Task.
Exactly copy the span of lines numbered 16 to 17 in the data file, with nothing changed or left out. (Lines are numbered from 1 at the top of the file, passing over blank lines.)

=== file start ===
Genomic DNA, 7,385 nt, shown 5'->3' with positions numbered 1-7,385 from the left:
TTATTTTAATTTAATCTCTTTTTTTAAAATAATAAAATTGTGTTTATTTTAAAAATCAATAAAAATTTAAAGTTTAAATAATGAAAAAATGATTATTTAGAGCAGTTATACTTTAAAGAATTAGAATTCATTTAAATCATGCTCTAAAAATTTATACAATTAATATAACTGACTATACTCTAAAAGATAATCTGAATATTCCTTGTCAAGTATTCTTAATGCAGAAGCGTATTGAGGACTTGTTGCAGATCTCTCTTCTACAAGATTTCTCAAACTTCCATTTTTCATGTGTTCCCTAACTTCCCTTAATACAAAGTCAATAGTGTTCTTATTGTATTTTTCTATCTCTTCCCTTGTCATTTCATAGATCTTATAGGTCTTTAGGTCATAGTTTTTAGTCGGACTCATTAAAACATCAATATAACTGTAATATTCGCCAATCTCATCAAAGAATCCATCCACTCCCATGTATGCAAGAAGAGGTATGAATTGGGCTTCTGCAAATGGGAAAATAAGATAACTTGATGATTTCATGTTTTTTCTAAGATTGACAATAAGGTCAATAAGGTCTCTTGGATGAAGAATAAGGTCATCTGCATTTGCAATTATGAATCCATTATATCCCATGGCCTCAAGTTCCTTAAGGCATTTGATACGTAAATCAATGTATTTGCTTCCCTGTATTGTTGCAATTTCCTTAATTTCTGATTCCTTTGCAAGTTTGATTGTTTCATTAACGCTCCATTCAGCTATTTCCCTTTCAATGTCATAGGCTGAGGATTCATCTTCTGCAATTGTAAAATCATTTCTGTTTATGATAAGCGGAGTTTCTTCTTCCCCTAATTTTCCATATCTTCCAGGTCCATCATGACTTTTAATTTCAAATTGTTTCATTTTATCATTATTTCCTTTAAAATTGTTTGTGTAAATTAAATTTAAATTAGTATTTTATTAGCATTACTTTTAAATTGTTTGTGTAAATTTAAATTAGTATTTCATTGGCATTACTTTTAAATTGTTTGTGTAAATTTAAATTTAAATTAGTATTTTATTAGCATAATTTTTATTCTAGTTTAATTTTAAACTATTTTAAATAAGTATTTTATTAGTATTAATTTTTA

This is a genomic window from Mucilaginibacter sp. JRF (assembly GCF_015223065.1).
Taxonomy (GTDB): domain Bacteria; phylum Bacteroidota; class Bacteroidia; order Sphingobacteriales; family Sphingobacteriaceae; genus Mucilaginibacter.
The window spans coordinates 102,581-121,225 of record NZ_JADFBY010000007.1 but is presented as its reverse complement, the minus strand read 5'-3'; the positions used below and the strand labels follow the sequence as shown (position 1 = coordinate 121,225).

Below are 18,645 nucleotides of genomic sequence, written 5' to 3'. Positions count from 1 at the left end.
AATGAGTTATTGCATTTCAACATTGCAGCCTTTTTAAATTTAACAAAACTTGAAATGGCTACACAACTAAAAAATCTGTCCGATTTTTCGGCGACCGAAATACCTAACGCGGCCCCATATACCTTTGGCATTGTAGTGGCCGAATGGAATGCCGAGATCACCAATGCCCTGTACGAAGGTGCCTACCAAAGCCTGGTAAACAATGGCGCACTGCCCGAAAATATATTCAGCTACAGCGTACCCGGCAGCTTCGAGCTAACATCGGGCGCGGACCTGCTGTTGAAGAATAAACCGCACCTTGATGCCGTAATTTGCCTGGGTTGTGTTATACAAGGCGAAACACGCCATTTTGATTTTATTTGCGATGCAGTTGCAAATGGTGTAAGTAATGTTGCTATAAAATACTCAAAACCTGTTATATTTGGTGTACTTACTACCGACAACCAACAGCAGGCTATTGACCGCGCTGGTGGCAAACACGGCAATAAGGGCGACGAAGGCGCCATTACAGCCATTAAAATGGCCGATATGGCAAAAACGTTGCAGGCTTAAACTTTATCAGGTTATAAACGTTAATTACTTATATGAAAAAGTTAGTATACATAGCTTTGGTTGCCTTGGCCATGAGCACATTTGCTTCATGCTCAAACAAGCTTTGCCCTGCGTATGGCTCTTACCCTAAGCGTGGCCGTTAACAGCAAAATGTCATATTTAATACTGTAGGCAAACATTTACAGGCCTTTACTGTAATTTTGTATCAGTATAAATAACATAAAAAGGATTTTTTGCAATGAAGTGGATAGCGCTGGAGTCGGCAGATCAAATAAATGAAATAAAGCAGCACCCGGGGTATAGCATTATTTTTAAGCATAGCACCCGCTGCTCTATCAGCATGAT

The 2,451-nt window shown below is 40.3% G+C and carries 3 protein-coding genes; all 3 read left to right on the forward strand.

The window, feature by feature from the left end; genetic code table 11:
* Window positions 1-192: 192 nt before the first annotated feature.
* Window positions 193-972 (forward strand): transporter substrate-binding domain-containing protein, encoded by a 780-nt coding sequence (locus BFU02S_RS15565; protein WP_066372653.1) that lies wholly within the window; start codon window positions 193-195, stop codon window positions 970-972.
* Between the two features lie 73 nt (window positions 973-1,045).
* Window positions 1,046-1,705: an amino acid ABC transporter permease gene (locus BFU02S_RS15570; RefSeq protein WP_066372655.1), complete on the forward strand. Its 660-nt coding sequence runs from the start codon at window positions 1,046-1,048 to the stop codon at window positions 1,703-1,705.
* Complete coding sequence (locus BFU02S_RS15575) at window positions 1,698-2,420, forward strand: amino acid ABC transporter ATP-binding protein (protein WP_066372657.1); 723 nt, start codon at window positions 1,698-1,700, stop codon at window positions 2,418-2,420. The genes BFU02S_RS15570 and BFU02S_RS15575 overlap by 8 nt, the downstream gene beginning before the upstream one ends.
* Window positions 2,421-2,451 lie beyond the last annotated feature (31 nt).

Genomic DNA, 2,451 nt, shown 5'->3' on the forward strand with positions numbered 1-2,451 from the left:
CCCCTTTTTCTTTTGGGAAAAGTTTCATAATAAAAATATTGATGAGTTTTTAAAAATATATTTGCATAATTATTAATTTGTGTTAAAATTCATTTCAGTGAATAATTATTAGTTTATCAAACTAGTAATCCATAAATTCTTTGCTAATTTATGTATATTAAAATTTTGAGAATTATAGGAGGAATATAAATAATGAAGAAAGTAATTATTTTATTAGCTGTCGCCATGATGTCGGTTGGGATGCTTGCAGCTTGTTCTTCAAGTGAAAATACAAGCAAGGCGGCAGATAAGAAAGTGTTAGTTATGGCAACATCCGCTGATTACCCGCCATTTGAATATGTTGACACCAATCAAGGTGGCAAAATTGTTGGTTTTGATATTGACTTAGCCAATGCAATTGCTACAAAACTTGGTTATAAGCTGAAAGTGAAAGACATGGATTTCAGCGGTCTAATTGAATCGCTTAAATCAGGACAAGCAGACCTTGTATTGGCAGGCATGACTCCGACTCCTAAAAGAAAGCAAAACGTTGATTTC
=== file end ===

Genomic DNA, 2,451 nt, shown 5'->3' on the forward strand with positions numbered 1-2,451 from the left:
CCCCTTTTTCTTTTGGGAAAAGTTTCATAATAAAAATATTGATGAGTTTTTAAAAATATATTTGCATAATTATTAATTTGTGTTAAAATTCATTTCAGTGAATAATTATTAGTTTATCAAACTAGTAATCCATAAATTCTTTGCTAATTTATGTATATTAAAATTTTGAGAATTATAGGAGGAATATAAATAATGAAGAAAGTAATTATTTTATTAGCTGTCGCCATGATGTCGGTTGGGATGCTTGCAGCTTGTTCTTCAAGTGAAAATACAAGCAAGGCGGCAGATAAGAAAGTGTTAGTTATGGCAACATCCGCTGATTACCCGCCATTTGAATATGTTGACACCAATCAAGGTGGCAAAATTGTTGGTTTTGATATTGACTTAGCCAATGCAATTGCTACAAAACTTGGTTATAAGCTGAAAGTGAAAGACATGGATTTCAGCGGTCTAATTGAATCGCTTAAATCAGGACAAGCAGACCTTGTATTGGCAGGCATGACTCCGACTCCTAAAAGAAAGCAAAACGTTGATTTC